If you have just relocated to South Africa or are planning to, here is what you need to know when driving in SA.
Road rules, although internationally applied, are applied differently in every country and South Africa is no exception. When chatting to expatriates about their first experiences in South Africa they often mention the shock and stress when they first started driving in SA. You also get mixed information on the documents required to buy a car and drive legally on the roads depending on who you talk to. Here is some basic info you need to know to get started.
Your driver’s license
Ideally, you should get an international drivers license in your country of origin. If you forgot and are already in South Africa, don’t worry, you can drive with your own country’s driver’s license as long as it is in English and has your photo and details on. If it is in another language you can have it translated by a sworn translator and drive with the original sworn translation. Next time you are back home, remember to get the international license because it will make your life easier not having to explain each time you are stopped by traffic cops. Keep track of the expiry dates, it is very easy to overlook this and you will battle to renew while in South Africa.
Traffic register number
You need one of these in order to purchase a vehicle and register it in your name. It is used in place of an Identification (ID) number that foreigners do not have in order to identify you at the traffic department. You have to apply in person at a traffic police department. You will need to provide a number of documents for this including bank account details, proof of residence and employment info. The traffic register number will be issued within a few days and then you can register your car.
You can apply for vehicle finance. You will need to have a temporary residence visa for more than 6 months, proof of financial means and proof of employment together with a list of supporting documents. The bank will base the loan on your financial status and duration of your visa. This means that they may request a larger deposit up front and they may apply a higher interest rate because you have no credit history in the country. Try to negotiate the interest terms and shop around for the best offer.
Comprehensive vehicle insurance is a must. Many vehicles on the road do not have full insurance. If you, unfortunately, end up in an accident the chances are the other vehicle does not have insurance and you will have to claim from your insurer regardless of whether it was your fault or not.
Make sure you have roadside assistance provided in the event of breakdowns or punctures. This is provided by the AA (Automobile association), your bank as part of the petrol card you received, or your vehicle insurance company. Save their emergency number and even put a sticker on your car with it.
We drive on the left side of the road
It will take some getting used to if you are coming from a “right lane driving” country and you may end up turning into the opposite traffic once or twice. If that happens, immediately put your emergency lights and get off the road as quickly as possible to avoid an accident.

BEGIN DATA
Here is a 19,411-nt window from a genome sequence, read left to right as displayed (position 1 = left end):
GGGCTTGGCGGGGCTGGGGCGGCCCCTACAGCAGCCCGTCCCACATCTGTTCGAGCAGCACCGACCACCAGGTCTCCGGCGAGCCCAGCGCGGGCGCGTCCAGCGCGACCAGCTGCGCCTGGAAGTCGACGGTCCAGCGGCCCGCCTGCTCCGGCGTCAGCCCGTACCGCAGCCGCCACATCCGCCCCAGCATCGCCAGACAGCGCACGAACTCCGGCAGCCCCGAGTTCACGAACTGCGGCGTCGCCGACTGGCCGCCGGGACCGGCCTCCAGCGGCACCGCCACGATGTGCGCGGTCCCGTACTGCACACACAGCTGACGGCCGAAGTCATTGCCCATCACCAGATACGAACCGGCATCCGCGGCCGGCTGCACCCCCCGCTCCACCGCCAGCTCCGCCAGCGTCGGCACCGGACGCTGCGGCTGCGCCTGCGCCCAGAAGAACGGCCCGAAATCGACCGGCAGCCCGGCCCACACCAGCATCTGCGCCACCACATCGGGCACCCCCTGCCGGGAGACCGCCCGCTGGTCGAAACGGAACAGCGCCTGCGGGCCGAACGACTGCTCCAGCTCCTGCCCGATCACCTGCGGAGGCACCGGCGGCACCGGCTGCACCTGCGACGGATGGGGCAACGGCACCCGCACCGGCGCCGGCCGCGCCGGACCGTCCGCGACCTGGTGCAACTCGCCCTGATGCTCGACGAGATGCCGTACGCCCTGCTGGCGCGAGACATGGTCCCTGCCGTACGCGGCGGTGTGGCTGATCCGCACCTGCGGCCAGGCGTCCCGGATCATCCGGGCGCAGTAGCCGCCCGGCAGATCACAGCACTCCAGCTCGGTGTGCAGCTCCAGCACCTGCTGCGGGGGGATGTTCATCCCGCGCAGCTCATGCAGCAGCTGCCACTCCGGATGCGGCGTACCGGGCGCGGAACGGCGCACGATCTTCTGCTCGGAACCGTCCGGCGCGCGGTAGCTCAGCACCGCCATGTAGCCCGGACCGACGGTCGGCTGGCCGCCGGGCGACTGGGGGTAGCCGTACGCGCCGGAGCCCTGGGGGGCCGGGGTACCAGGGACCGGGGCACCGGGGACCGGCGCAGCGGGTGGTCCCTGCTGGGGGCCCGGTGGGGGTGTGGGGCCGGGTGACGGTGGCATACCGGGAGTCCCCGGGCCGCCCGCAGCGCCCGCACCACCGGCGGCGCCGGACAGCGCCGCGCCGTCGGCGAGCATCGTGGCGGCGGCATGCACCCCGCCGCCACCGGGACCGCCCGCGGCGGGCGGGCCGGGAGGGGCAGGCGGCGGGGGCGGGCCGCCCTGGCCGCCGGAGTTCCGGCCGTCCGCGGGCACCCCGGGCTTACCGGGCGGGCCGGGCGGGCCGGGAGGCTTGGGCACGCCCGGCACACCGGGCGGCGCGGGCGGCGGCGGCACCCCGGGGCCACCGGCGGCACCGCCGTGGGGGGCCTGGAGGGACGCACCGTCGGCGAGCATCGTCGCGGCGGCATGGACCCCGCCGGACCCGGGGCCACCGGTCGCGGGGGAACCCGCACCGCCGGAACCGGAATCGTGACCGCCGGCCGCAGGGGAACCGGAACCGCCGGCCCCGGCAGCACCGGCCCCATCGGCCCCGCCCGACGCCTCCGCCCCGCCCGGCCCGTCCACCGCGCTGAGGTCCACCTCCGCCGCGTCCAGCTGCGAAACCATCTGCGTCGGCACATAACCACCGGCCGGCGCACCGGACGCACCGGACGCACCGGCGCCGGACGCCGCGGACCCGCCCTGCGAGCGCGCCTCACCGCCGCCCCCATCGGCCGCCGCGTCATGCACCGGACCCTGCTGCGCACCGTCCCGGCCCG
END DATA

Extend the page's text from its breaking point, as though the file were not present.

We also break the left side rule sometimes
If you are on the highway cars are overtaking from both sides, don’t be alarmed. Drivers here don’t perceive the fast lane as a lane for overtaking and fast vehicles only. You will often see cars driving at well below the speed limit in the fast lane and other drivers overtaking them from the left. Added to that are the motorbikes on the road. Some, often ride on the painted lane line instead of in the lane and they tend to weave back and forth between lanes when there is traffic congestion. It is, therefore, important to always be alert and anticipate possible movements by other road users.
Minibus taxis are seen as unsafe on the roads and they often break the rules by speeding, not obeying the traffic lights and road signs. It is important to stay a safe driving distance away as they will stop or swerve or make a U turn at any time on the road.
“The robot creep”
First of all, did you know that we call traffic lights “robots”? The “robot creep” is an interesting maneuver performed by impatient drivers when waiting for the light to change to green. They keep slowly moving their vehicle forward while the light is red and often end up in the middle of the road before the light changes to green. If you don’t focus on the actual traffic light you might find yourself following suit and ending up in the middle of the road as well. This becomes awkward when the light actually changes to a turning arrow for the opposite traffic and you are sitting in their way looking them straight in the face.
An amber light indicates that the lights will soon turn red and it normally cautions the driver to stop however drivers usually speed up to cross the road when the light turns to amber rather than stop. Keep alert especially if you are in front and planning to stop because the car behind you may just have other ideas.
Traffic circles, four-way stops and yield signs
Another mystery on our roads that seems to be open for interpretation. Of course, there are rules but some people have simply forgotten them or never knew them to start with. I always try to make eye contact with the other drivers and check that they know I will be going now, just to make sure. Otherwise, the rule is usually first in on the right has right of way.
This list should be enough to get you started on our roads. As long as you don’t text and watch videos while driving and always stay alert you will be 100% fine.
At Expats On The Globe we have experience with traffic register number applications, translation of international drivers license and providing advice with regard to purchasing or renting a vehicle in SA. Please call us and we will gladly assist you.